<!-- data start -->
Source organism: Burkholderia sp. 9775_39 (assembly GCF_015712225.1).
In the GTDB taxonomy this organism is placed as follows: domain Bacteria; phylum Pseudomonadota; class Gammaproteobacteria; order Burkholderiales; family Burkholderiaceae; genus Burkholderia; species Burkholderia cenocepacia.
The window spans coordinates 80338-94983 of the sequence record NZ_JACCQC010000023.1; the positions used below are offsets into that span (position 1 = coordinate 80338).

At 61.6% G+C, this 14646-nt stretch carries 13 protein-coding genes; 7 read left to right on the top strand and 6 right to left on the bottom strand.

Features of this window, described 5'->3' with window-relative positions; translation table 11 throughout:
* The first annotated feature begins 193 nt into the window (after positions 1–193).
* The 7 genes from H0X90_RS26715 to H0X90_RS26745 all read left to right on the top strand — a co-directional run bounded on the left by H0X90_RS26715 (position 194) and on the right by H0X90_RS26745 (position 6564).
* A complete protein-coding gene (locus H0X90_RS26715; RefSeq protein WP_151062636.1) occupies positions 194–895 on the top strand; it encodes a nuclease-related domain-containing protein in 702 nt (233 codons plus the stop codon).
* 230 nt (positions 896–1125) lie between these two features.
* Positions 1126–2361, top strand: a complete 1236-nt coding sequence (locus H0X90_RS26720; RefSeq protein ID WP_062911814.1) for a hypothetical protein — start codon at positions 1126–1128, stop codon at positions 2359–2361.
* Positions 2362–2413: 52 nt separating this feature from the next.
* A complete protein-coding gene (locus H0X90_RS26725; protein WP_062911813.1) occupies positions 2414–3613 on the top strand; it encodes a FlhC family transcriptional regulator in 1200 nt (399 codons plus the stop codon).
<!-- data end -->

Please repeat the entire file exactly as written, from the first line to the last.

Source organism: Burkholderia sp. 9775_39 (assembly GCF_015712225.1).
In the GTDB taxonomy this organism is placed as follows: domain Bacteria; phylum Pseudomonadota; class Gammaproteobacteria; order Burkholderiales; family Burkholderiaceae; genus Burkholderia; species Burkholderia cenocepacia.
The window spans coordinates 80338-94983 of the sequence record NZ_JACCQC010000023.1; the positions used below are offsets into that span (position 1 = coordinate 80338).

At 61.6% G+C, this 14646-nt stretch carries 13 protein-coding genes; 7 read left to right on the top strand and 6 right to left on the bottom strand.

Features of this window, described 5'->3' with window-relative positions; translation table 11 throughout:
* The first annotated feature begins 193 nt into the window (after positions 1–193).
* The 7 genes from H0X90_RS26715 to H0X90_RS26745 all read left to right on the top strand — a co-directional run bounded on the left by H0X90_RS26715 (position 194) and on the right by H0X90_RS26745 (position 6564).
* A complete protein-coding gene (locus H0X90_RS26715; RefSeq protein WP_151062636.1) occupies positions 194–895 on the top strand; it encodes a nuclease-related domain-containing protein in 702 nt (233 codons plus the stop codon).
* 230 nt (positions 896–1125) lie between these two features.
* Positions 1126–2361, top strand: a complete 1236-nt coding sequence (locus H0X90_RS26720; RefSeq protein ID WP_062911814.1) for a hypothetical protein — start codon at positions 1126–1128, stop codon at positions 2359–2361.
* Positions 2362–2413: 52 nt separating this feature from the next.
* A complete protein-coding gene (locus H0X90_RS26725; protein WP_062911813.1) occupies positions 2414–3613 on the top strand; it encodes a FlhC family transcriptional regulator in 1200 nt (399 codons plus the stop codon).